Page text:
In addition to the nutrient groups mentioned above, the issue of dehydration in the elderly also needs to be focused, compared to adults, the risk of dehydration in the elderly is higher. As you get older, kidney function declines, so the risk of dehydration becomes more difficult to control, along with chronic diseases such as diabetes, and people using laxatives and diuretics have a high risk of dehydration than normal people. Therefore, it is necessary to ensure that fluids are regularly replenished throughout the day, which may include water, juice, milk, broth or foods with high water content..

Nutritional supply suitable for the elderly body

The National Institute on Aging offers advice on nutritional choices for the elderly: the DASH diet. The DASH (Dietary Approaches to Stop Hypertension) diet was developed by the US National Heart, Lung and Blood Institute, focusing on good food groups that are both nutritious and effective in reduction of blood pressure, and improvement of cardiovascular health and immune system for the elderly, whom are encouraged to reduce sodium and add milk, meat, vegetables, fruits, cereals… to their bodies every day.

DASH diet is recommended for the elderly to improve health. (Photo: nhlbi.nih.gov)

DASH diet is recommended for the elderly to improve health. (Photo: nhlbi.nih.gov)

This nutritional diet has also been researched and combined by nutrition experts to be included in the Nutricare Gold product. With a 3-step formula that is good for muscles, bones, the heart and the immune system, Nutricare Gold is a suitable choice for scientific nutrition, restoring health and improving function in the elderly. Ingredients contain high quality protein HMB (β-Hydroxy, β-Methylbutyrate) along with Arginine, BCAA, Calcium, Magnesium, Nutricare Gold helps strengthen the muscle system, prevent osteoporosis, and increase mobility for the elderly. In addition, the supply of plant-based unsaturated fats MUFA, PUFA and cholesterol-free from this product helps reduce atherosclerosis and is good for the heart. Nutricare Gold also provides a balanced nutritional source with 27 vitamins & minerals and Antioxidants (vitamins A, C, E & Selenium) to help strengthen the immune system and restore health.

The elderly should have a reasonable diet, stay mentally relaxed and maintain moderate exercise to improve health, prevent chronic diseases, slow down the aging process and increase longevity. And most importantly, it is never too late to care for the health of yourself and your beloved, thereby improving your quality of life.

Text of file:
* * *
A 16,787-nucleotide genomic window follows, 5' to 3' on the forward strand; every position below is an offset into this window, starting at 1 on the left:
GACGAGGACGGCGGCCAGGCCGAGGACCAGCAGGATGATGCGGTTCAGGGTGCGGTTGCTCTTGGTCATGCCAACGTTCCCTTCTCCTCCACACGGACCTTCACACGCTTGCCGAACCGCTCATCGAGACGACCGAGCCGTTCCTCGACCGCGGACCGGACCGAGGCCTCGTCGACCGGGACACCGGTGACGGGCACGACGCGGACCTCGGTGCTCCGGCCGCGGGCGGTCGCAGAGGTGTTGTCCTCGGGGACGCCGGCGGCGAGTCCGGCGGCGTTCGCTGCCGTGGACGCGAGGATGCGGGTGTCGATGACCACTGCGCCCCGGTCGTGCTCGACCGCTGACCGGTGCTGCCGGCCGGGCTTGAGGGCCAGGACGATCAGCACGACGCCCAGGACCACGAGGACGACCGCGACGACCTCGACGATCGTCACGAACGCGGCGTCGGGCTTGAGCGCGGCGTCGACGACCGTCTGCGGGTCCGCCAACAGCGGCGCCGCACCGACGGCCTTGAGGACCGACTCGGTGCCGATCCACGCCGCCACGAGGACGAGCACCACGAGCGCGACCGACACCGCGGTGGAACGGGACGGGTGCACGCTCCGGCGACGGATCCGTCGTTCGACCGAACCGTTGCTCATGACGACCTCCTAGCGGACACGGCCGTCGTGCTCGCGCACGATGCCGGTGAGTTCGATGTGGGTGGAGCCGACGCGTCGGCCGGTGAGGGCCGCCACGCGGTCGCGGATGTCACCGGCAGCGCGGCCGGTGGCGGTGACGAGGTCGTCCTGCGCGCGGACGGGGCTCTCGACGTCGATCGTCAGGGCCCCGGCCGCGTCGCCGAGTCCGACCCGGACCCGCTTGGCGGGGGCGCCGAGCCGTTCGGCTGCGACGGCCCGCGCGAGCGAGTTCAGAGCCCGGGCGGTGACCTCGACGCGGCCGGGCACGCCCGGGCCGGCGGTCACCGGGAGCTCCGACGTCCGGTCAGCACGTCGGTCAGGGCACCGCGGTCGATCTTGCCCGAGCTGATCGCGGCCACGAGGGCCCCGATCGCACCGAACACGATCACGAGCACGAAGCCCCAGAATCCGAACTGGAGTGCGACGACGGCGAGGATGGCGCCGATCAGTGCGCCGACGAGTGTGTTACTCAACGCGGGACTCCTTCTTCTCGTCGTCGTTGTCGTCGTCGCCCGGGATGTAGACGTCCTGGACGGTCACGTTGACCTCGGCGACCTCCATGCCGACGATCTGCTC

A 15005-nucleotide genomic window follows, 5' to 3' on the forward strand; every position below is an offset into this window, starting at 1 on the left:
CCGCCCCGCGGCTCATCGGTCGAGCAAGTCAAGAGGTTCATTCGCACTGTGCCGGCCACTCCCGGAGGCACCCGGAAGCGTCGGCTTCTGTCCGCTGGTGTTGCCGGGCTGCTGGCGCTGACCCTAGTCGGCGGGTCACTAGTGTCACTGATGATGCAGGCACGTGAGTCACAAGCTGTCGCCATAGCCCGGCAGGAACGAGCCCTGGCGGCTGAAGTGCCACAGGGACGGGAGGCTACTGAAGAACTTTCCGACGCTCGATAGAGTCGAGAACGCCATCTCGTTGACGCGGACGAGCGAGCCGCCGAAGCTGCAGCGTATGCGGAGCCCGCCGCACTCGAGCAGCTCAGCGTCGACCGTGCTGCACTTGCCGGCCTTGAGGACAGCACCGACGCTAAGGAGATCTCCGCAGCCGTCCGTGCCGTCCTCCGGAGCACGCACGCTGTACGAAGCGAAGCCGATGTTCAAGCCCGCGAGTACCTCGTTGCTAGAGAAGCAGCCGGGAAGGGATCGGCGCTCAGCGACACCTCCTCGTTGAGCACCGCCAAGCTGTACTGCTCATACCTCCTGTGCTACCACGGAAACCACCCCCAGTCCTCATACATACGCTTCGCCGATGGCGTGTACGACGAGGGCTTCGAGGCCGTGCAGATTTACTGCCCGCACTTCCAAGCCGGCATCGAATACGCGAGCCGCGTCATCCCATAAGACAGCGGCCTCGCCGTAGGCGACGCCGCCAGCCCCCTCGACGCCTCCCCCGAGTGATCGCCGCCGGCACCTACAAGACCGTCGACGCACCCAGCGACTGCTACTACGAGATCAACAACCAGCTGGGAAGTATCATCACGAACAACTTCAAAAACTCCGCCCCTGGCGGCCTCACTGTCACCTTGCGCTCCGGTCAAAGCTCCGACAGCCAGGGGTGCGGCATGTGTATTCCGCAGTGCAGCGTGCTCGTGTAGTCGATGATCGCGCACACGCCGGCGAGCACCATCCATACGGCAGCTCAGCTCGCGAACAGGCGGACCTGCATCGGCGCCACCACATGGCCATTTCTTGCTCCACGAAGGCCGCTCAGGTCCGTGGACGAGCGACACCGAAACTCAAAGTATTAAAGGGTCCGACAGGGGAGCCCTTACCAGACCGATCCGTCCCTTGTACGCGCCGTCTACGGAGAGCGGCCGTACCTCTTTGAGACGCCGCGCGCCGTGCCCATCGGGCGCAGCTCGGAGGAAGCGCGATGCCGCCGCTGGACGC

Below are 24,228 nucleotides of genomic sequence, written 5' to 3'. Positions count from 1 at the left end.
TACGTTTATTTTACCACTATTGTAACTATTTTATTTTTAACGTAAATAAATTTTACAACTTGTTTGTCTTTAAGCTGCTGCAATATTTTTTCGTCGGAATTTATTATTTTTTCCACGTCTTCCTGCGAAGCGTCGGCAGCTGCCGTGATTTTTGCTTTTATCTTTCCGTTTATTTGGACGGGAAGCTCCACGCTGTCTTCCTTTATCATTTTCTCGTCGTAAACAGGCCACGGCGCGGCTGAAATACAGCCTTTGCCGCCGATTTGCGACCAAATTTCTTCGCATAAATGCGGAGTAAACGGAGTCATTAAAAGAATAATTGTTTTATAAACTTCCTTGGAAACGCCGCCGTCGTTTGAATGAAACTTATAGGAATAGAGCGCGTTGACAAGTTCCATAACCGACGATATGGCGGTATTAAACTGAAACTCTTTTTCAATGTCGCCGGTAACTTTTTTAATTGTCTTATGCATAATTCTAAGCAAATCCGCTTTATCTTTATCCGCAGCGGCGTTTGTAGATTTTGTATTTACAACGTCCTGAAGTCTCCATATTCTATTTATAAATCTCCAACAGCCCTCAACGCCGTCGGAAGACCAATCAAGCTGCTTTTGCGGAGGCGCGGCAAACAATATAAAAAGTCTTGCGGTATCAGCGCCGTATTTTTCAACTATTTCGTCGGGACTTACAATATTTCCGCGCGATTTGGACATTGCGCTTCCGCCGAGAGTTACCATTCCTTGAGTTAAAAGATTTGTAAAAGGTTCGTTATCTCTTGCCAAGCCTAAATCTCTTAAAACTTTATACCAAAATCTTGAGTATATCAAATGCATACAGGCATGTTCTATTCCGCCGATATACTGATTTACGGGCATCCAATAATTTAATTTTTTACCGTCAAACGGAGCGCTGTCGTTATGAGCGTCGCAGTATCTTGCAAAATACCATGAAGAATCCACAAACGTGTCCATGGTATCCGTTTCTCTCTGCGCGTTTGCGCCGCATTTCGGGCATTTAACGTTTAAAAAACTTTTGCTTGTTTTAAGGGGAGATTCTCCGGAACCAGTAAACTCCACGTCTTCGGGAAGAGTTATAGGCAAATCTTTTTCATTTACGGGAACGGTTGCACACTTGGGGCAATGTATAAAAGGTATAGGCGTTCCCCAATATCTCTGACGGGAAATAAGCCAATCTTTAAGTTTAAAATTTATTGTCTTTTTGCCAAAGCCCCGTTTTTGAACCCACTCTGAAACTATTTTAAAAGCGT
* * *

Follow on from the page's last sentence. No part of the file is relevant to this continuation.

1. Volpi E, Nazemi R, Fujita S. Muscle tissue changes with aging. Curr Opin Clin Nutr Metab Care. 2004 Jul;7(4):405-10. doi: 10.1097/01.mco.0000134362.76653.b2. PMID: 15192443; PMCID: PMC2804956.

2. Recommendation, L. P. I. “Vitamin D metabolism.”, https://lpi.oregonstate.edu/book/export/html/159

3. Wu, Guoyao. “Dietary protein intake and human health.” Food & function 7.3 (2016): 1251-1265.

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5. Daily, R. D. A. “Calcium and calcium supplements: Achieving the right balance.”, https://www.mayoclinic.org/healthy-lifestyle/nutrition-and-healthy-eating/in-depth/calcium-supplements/art-20047097

6. DASH, WWKB. “The DASH diet for high blood pressure: from clinical trial to dinner table.” Cleveland Clinic journal of medicine 71.9 (2004): 745.

7. LeBoff, Meryl S., et al. “Supplemental vitamin D and incident fractures in midlife and older adults.” New England Journal of Medicine 387.4 (2022): 299-309.

8. Fuss, Michel, et al. “Calcium and vitamin D metabolism in granulomatous diseases.” Clinical rheumatology 11 (1992): 28-36.

9. Said, Marwa S., et al. “Effect of DASH diet versus healthy dietary advice on the estimated atherosclerotic cardiovascular disease risk.” Journal of Primary Care & Community Health 12 (2021): 2150132720980952.

10. Juraschek, Stephen P., et al. “Effects of diet and sodium reduction on cardiac injury, strain, and inflammation: the DASH-sodium trial.” Journal of the American College of Cardiology 77.21 (2021): 2625-2634.

11. Sipila, S. A. R. I. A. N. N. A., and H. A. R. R. I. Suominen. “Effects of strength and endurance training on thigh and leg muscle mass and composition in elderly women.” Journal of applied physiology 78.1 (1995): 334-340.

12. Walrand, Stephane, et al. “Functional impact of high protein intake on healthy elderly people.” American Journal of Physiology-Endocrinology and Metabolism 295.4 (2008): E921-E928.

13. https://vienyhocungdung.vn/huong-dan-dinh-duong-ve-canxi-va-vitamin-d-20170331153658637.htm

14. https://vinmec.com/vi/tin-tuc/thong-tin-suc-khoe/suc-khoe-tong-quat/nguyen-nhan-va-trieu-chung-cua-tinh-trang-mat-nuoc-o-nguoi-lon-tuoi/?link_type=related_posts